Exchange Strategy vol. 1 – Corporate Collections around the World
An assumption that art branding is quite a nice idea for building a company’s image is merely the first and, in fact, the easiest step of the process. What follows is a tortuous, full of pitfalls expedition through the thicket of choices, decisions and concepts. Interestingly, it rarely leads to what seems to be the natural environment for an efficient merging of art and business – young artists and their work.
Of course, the most tempting is to adopt an approach I would call an appropriation strategy. It allows to persuade the audience that our products are nothing but art. An old, tested and common method. Not too sophisticated, but quite effective. Art Branding, an interesting book by Igor Gałązkiewicz, provides dozens examples of furniture, clothes, watches, jewellery, handbags, shoes, but also cars, coffee, tyres, alcohols (bottles mainly), electronic cigarettes (IQOS) or fridges and TV sets proudly presented as “works of art”. It is easy to see that in this case products are much like bracket fungi or mistletoe: they feed on art’s reputation and trust in art, dangerously widening its boundaries to fit their own selfish, particular interests.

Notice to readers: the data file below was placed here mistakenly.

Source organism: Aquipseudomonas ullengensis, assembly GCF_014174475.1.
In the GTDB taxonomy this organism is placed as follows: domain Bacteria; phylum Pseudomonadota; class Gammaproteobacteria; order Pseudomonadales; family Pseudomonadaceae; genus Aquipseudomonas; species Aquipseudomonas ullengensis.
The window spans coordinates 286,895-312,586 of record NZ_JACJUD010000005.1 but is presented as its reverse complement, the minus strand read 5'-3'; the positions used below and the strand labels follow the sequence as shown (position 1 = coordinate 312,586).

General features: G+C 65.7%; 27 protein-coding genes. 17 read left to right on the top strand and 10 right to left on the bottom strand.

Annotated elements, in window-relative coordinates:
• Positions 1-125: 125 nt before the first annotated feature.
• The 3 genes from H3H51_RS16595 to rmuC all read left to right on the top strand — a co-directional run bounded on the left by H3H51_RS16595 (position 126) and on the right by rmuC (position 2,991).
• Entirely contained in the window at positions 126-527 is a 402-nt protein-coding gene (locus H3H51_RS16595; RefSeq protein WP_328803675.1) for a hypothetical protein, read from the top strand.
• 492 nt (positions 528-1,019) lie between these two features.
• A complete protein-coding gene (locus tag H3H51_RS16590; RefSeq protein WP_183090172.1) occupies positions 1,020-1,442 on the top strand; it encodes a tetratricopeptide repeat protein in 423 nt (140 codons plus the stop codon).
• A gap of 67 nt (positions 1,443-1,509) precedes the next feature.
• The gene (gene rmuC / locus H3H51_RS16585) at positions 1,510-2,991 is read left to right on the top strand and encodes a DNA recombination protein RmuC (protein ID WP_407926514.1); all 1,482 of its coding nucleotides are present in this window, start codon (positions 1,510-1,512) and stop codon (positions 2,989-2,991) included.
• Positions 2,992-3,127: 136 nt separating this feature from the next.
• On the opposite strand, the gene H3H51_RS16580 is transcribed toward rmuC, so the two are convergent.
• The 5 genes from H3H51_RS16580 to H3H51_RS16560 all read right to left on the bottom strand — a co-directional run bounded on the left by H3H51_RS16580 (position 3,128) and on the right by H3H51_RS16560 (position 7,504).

A much fairer relationship is ensured by an exchange strategy. In this case, both the business world and the art world are beneficiaries. This strategy is fairer, but often also the only one available. Just think of enterprises such as banks, insurers, mining or energy companies. Rich and ambitious. It would be rather hard for them to convince the audience that oil, electricity, bank account or insurance policy are works of art per se (even though these are often used as a disguise). But flirting with art and exchanging values with it may give an equally satisfying or even better effect than persistent arguing that a toaster belongs in a museum display case – and, mind you, not in a design museum.